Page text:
Contributed By Sim Yee Tat
After an 11-year absence from the big screen, the third installment of the Toy Story franchise returns with a bang (in 3D of course). Spruced up with better effects and a well-crafted story line, it also features familiar characters such as Woody (Tom Hanks) the sheriff and Buzz Lightyear (Tim Allen). The movie begins with Andy cleaning out his room before heading off to college. A mix up ensues and the toys end up at Sunnyside day care, where most part of the movie plays out.
The movie does not deviate from the tried and tested formula used in the first two films: A steady blend of adventure peppered with nuggets of hilarious and heartwarming moments.
The visual effects of the movie co-produced by the much-heralded combination of Disney and Pixar are reason enough to buy a ticket. Eye-popping 3D CG was masterfully used to augment the experience while not distracting from the actions.
Director Lee Unkrich, perhaps considering the shorter attention span of the younger audience, timed the film perfectly. In fact, it drew comparisons to the similar directing styles seen in Pixar’s animated works like Ratatouille and Finding Nemo. There is never a dull moment as Unkirch balances emotion and excitement with the finesse of a tightrope walker.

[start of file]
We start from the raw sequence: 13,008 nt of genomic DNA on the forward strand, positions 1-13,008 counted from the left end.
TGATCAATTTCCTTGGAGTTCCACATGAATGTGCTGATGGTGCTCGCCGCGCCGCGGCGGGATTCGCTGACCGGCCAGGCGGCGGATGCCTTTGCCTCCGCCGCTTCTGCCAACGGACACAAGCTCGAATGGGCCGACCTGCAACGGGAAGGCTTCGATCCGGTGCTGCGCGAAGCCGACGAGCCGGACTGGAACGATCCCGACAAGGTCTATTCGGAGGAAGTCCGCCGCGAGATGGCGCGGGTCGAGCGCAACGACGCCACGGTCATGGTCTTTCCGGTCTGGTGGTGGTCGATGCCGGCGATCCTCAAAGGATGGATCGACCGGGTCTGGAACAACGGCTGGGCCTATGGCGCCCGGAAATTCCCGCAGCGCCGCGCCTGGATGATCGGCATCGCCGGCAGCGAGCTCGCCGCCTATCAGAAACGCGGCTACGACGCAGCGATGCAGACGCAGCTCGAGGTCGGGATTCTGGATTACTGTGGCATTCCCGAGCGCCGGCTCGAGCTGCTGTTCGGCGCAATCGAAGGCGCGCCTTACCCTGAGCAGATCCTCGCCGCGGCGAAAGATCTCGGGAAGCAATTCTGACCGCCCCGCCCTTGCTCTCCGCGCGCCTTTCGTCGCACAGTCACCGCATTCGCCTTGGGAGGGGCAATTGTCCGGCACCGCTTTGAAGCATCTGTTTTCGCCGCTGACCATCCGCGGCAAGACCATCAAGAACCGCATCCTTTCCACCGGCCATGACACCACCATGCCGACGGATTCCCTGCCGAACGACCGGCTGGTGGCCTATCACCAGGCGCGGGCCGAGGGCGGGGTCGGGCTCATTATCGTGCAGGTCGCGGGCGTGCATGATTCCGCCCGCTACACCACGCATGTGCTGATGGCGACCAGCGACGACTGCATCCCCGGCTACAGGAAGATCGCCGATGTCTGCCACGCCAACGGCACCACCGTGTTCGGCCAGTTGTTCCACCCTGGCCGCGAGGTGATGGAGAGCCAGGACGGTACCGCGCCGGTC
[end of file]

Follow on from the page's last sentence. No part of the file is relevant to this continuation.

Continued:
We are introduced to a new group of toys at the Sunnyside day care. Unfortunately, like awkward newcomers, the toys led by Lotso the Bear (Ned Beatty) had a hard time fitting in with the old favorites.
Overall, the movie is good entertainment for the entire family with its ability to enthrall both children and adults alike. For those who grew up with the franchise, you will find yourself reminiscing childhood memories where toys were not just playthings but cherished companions. For the young, talking toys are certainly a dream come true.
But beneath the technological achievement that Toy Story has become lies a very human message: that is to cherish the things we have no matter how small they seem to be.
Indeed, Toy Story 3 is a fitting conclusion to this three parts, 15-year epic. Farewell Woody and Buzz.